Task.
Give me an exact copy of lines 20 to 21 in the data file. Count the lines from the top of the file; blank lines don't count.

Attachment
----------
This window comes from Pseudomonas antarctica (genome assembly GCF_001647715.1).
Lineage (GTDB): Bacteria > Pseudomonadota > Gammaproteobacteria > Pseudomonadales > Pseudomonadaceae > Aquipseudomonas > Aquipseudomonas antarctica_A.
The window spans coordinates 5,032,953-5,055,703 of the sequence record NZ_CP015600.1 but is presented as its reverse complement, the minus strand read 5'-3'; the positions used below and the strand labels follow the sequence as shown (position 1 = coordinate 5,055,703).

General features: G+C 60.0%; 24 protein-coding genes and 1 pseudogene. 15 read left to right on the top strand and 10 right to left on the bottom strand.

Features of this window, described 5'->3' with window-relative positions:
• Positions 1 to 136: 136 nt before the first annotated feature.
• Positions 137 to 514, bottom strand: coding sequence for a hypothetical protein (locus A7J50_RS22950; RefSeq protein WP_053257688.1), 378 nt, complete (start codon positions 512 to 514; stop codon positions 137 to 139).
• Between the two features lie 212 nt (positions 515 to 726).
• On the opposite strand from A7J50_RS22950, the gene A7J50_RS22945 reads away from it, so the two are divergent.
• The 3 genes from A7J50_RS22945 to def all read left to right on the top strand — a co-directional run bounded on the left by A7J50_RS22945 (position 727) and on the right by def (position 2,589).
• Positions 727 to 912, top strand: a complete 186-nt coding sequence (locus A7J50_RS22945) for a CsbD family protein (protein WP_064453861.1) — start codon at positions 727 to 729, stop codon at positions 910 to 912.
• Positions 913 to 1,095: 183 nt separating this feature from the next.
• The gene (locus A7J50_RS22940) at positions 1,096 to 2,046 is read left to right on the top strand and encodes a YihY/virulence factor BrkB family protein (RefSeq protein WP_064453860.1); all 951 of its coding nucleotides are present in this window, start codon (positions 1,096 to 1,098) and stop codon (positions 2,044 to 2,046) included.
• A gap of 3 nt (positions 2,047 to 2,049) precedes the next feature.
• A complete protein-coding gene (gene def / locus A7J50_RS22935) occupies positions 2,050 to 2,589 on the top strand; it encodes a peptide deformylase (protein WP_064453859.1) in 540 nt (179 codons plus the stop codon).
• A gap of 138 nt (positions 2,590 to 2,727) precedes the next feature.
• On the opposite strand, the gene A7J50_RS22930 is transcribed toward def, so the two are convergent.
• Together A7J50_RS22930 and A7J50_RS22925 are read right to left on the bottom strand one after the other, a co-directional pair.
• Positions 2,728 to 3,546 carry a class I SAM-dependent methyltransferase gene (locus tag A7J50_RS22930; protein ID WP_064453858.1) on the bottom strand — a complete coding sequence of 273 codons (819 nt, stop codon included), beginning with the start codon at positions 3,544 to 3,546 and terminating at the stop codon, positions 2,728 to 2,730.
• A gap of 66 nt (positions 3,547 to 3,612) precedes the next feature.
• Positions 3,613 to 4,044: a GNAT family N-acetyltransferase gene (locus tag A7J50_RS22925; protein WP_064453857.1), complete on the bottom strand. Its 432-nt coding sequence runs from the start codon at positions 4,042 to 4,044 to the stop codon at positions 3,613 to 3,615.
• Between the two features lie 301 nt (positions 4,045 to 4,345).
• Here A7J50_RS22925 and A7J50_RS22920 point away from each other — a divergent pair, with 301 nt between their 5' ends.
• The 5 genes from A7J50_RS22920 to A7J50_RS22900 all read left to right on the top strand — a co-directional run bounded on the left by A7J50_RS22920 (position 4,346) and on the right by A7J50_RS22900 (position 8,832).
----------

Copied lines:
• A gap of 66 nt (positions 3,547 to 3,612) precedes the next feature.
• Positions 3,613 to 4,044: a GNAT family N-acetyltransferase gene (locus tag A7J50_RS22925; protein WP_064453857.1), complete on the bottom strand. Its 432-nt coding sequence runs from the start codon at positions 4,042 to 4,044 to the stop codon at positions 3,613 to 3,615.